Tumblr fell into decline in December 2018 when they enacted the NSFW ban after it was revealed that the micro-blogging platform had a massive child pornography issue. The site’s traffic has dropped to a third of what it used to be since then.
In the early to mid-2010s, however, Tumblr was in its prime. Never an extremely popular website, the social media platform served as an alternative to hyper-visible platforms like Twitter and Instagram. Niche interests were celebrated instead of degraded and entire communities spawned for the most obscure of topics.
This culture created the perfect environment for young LGBT+ teens to explore their sexuality for the first time. It was one of the first online spaces where being LGBT+ was not just tolerated but encouraged. Thousands of blogs were dedicated to uplifting the community and educating others on how to be more accepting.
Tumblr’s impact on the online LGBT+ community cannot be understated. The site’s strong stance against bigotry in all forms eventually bled to other websites to create the more inclusive atmosphere that was missing from most online spaces until the late 2010s. But to say Tumblr’s influence was all positive would be inaccurate. While the site does serve as a safe space for LGBT+ people, it has also created an environment where misinformation could easily be passed off as fact.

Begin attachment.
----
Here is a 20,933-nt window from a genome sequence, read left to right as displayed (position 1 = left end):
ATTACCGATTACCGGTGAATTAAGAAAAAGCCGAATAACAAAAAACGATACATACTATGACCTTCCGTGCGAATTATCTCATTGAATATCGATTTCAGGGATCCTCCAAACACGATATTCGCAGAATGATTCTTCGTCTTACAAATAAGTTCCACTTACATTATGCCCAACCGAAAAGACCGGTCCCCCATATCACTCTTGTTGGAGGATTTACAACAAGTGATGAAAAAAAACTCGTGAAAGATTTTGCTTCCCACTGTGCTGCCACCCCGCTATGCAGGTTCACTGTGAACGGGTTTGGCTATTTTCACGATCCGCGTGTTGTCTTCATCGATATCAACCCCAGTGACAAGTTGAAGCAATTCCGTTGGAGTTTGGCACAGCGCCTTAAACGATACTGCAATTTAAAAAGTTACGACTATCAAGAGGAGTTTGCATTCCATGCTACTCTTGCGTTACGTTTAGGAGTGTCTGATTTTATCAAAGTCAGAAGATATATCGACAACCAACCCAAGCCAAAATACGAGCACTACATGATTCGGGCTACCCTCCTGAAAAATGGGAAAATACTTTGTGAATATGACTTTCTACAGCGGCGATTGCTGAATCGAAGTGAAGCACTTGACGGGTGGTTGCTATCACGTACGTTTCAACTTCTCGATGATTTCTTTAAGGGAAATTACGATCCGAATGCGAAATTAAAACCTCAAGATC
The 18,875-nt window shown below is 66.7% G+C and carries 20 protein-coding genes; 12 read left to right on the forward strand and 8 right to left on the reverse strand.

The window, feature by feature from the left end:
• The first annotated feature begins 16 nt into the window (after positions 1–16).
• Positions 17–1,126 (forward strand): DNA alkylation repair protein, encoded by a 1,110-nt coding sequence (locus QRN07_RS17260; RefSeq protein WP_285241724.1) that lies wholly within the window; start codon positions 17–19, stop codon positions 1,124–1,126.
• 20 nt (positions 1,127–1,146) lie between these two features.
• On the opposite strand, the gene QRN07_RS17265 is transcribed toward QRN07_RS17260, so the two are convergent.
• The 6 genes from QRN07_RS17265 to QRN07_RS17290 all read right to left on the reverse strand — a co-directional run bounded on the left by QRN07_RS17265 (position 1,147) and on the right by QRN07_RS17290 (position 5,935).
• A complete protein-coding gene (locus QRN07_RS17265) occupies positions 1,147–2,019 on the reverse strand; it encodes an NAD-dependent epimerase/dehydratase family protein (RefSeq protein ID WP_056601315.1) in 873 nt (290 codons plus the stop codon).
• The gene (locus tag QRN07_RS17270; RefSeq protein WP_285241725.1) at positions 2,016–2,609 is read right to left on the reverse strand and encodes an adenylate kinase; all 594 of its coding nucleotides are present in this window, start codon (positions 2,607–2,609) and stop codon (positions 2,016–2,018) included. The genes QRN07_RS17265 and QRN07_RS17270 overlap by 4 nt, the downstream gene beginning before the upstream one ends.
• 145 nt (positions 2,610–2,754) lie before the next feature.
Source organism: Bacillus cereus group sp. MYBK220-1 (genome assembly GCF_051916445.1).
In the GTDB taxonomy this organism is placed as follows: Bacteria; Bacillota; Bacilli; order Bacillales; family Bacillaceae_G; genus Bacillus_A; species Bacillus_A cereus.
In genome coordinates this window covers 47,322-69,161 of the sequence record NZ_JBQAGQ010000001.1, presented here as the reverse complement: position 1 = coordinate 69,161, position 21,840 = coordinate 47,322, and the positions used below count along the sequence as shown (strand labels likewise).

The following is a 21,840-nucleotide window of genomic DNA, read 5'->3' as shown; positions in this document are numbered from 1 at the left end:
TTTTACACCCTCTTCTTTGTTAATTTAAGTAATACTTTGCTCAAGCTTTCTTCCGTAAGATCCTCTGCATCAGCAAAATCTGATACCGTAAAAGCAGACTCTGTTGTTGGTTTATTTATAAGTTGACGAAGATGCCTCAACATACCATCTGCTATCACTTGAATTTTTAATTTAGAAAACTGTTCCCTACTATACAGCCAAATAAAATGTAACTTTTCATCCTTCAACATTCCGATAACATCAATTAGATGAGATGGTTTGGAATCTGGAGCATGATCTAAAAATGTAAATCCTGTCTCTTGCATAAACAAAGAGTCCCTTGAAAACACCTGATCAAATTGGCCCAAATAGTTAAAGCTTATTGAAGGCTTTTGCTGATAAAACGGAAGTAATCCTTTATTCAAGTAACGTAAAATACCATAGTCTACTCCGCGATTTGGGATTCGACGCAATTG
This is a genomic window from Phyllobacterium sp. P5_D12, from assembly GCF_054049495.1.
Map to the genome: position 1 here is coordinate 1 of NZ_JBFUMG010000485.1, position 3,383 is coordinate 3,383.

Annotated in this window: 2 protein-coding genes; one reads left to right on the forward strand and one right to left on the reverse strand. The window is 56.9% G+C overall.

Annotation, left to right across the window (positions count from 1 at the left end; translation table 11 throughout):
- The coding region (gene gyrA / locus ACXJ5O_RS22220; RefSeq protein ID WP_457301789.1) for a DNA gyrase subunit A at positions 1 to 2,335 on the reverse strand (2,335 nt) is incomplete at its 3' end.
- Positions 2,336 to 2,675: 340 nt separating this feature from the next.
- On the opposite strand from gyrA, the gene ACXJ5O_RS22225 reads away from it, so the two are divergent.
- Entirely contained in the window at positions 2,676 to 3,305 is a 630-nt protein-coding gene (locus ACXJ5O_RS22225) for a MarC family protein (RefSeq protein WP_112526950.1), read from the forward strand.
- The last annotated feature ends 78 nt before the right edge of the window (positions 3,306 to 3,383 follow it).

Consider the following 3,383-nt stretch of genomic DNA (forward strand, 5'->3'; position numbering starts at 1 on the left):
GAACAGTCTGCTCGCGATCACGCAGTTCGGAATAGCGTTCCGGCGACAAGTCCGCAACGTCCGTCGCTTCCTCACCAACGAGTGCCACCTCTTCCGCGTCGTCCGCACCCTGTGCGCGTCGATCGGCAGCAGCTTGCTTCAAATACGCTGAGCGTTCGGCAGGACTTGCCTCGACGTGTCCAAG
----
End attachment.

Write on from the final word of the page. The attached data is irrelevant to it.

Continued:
The culture of discourse on Tumblr serves as the machine that transformed harmful opinions into objective truths. Avid users of the site can recall how every topic was eventually subjected to meaningless and heated conversations for seemingly no reason at all. LGBT+ specific topics were frequently the target of discourse, and it’s here where Tumblr’s safe environment became toxic for many.
Incessant conversations about sexual orientation and gender identity questioned the existence of different members of the LGBT+ community and created arbitrary and outright wrong guidelines on how to exist as a person in this community.
One of the worst concepts popularized by Tumblr was the split-attraction model. This framework divides sexuality into romantic and sexual attraction — for example, being sexually interested in all genders, but only being romantically interested in men. The split-attraction model confused a multitude of LGBT+ kids into trying to separate their romantic feelings from their sexual ones.
The logic of this model falls apart under any scrutiny because sole sexual interest in a gender is just fetishizing them, but it reigned supreme on Tumblr for many years. To this day, the split-attraction model lives on in online discourse on other social media sites in the concept of bisexual/pansexual lesbians.
Implying that lesbians can be attracted to men in any capacity is inherently “lesbophobic” and detrimental to real lesbians who already face constant pressure to like men through compulsory heterosexuality.